The causes and resolution of The Great Depression

Essay by slinconA-, September 2006

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The 1930's and in general, some years following the first world war were some of the worst years in history. Billions of people worldwide were unemployed and homeless as men and women alike, in countries everywhere, struggled to support their families, and keep their children from starving. Every nation was affected; worst hit were the most industrialized, especially the United States.

In America, there were many factors contributing to the sudden economic crises that was the Great Depression. However, Franklin D. Roosevelt's plan to fix the nation that was the New Deal largely prevented the greatest problems contributing to the Depression, low money supply, unemployment and national panic regarding the banks.

The New Deal included many plans of reform as well as associations to prevent and to fix the Great Depresiion. For example, one of the most direct, initial and biggest causes of the Depression was the Stock Market crash in 1929. The problem? The crash caused millions to lose all the money they had invested, and because of this fear, they began hoarding money rather than investing in the banks, and in result millions of people lost all the money that they had in the banks.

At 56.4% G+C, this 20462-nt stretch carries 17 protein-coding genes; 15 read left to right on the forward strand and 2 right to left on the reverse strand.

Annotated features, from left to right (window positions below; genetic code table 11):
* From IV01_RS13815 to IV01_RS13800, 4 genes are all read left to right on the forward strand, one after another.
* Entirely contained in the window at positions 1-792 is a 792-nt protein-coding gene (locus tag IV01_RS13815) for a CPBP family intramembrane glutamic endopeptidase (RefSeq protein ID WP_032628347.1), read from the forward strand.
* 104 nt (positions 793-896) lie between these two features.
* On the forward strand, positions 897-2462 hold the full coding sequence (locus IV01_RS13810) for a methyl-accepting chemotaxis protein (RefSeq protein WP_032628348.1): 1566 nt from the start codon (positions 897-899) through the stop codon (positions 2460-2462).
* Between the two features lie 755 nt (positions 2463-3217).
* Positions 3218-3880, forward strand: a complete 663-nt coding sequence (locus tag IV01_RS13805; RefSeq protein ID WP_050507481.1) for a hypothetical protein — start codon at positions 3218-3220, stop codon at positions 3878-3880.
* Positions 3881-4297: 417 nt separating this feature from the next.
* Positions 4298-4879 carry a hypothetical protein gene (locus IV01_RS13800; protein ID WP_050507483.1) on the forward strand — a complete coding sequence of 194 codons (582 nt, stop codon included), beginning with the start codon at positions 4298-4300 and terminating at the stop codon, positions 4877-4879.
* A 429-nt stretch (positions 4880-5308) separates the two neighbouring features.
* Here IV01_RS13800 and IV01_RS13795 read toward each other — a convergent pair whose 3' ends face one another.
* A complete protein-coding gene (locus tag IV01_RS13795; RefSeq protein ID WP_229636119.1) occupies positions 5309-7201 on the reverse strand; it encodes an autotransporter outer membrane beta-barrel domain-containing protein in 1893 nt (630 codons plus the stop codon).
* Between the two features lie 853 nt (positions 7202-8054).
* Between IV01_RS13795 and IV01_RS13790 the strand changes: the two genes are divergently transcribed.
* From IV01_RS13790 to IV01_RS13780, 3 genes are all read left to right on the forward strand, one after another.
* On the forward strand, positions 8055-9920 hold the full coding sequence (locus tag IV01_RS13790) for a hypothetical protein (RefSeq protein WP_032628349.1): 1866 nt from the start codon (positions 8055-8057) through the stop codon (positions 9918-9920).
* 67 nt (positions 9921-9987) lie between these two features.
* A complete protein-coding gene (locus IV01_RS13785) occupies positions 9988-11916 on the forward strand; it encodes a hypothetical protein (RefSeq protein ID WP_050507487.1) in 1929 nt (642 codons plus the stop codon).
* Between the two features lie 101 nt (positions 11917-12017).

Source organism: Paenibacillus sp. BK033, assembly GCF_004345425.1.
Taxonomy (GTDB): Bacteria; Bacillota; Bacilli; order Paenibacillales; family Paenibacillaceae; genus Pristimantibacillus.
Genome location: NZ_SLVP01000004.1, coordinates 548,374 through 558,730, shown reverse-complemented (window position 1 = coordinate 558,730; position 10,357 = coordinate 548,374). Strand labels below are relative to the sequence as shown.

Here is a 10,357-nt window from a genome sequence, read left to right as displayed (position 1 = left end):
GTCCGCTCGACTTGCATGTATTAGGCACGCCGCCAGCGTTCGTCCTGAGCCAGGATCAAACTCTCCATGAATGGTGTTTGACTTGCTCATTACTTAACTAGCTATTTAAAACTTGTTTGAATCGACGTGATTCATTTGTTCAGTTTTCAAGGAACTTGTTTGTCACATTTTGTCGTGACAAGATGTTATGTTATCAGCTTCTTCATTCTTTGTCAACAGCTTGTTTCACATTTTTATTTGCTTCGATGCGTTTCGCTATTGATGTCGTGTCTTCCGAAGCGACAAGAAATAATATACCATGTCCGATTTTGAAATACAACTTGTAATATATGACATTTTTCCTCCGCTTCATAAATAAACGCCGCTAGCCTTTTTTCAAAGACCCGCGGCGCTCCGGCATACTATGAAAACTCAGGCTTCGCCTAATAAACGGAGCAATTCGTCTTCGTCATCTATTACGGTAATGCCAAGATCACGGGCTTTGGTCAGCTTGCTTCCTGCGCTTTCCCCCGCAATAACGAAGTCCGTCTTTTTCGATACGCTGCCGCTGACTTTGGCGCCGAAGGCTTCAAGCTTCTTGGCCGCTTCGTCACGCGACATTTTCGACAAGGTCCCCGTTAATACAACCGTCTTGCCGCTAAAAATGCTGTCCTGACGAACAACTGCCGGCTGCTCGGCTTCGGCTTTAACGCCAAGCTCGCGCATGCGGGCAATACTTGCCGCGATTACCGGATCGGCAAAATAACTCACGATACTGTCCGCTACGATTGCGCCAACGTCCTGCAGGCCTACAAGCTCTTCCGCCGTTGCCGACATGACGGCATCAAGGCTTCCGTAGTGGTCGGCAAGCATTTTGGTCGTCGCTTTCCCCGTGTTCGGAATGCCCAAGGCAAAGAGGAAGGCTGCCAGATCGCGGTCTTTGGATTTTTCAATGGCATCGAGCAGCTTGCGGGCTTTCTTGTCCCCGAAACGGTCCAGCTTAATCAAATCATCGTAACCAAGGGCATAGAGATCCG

To fix this, Roosevelt passed the Emergency Banking Act, which demanded that for four days, banks take a "holiday" so that the government could inspect and reopen "healthy" banks. This act put the American's faith back in the banking system and thus, resulted in more deposits. In fact, the day after the "banking holiday" was over, there were considerably more deposits than withdrawls recorded, a first in years.

To prevent Americans from losing money they save in banks, Roosevelt also created the Federal Deposit Insurance Corporation, which insured deposits in the bank up to 25,00 dollars, and in doing so, restoring american...